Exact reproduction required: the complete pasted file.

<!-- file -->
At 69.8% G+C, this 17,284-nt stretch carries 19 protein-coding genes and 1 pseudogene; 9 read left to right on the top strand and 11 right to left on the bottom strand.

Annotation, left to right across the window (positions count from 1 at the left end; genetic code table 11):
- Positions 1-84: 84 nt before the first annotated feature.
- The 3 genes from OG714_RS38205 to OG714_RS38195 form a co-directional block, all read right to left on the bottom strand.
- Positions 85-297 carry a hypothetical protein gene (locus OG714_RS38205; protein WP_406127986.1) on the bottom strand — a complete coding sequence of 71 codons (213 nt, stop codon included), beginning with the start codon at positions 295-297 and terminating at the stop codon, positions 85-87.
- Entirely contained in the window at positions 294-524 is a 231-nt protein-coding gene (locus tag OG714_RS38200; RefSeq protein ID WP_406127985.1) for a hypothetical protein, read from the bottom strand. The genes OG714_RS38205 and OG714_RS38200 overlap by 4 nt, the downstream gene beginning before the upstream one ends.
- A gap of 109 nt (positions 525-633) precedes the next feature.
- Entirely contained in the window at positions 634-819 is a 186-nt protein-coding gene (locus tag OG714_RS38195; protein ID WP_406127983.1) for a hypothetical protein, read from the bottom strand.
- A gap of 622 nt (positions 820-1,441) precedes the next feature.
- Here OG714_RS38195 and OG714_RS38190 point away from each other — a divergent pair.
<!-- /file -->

At 69.8% G+C, this 17,284-nt stretch carries 19 protein-coding genes and 1 pseudogene; 9 read left to right on the top strand and 11 right to left on the bottom strand.

Annotation, left to right across the window (positions count from 1 at the left end; genetic code table 11):
- Positions 1-84: 84 nt before the first annotated feature.
- The 3 genes from OG714_RS38205 to OG714_RS38195 form a co-directional block, all read right to left on the bottom strand.
- Positions 85-297 carry a hypothetical protein gene (locus OG714_RS38205; protein WP_406127986.1) on the bottom strand — a complete coding sequence of 71 codons (213 nt, stop codon included), beginning with the start codon at positions 295-297 and terminating at the stop codon, positions 85-87.
- Entirely contained in the window at positions 294-524 is a 231-nt protein-coding gene (locus tag OG714_RS38200; RefSeq protein ID WP_406127985.1) for a hypothetical protein, read from the bottom strand. The genes OG714_RS38205 and OG714_RS38200 overlap by 4 nt, the downstream gene beginning before the upstream one ends.
- A gap of 109 nt (positions 525-633) precedes the next feature.
- Entirely contained in the window at positions 634-819 is a 186-nt protein-coding gene (locus tag OG714_RS38195; protein ID WP_406127983.1) for a hypothetical protein, read from the bottom strand.
- A gap of 622 nt (positions 820-1,441) precedes the next feature.
- Here OG714_RS38195 and OG714_RS38190 point away from each other — a divergent pair.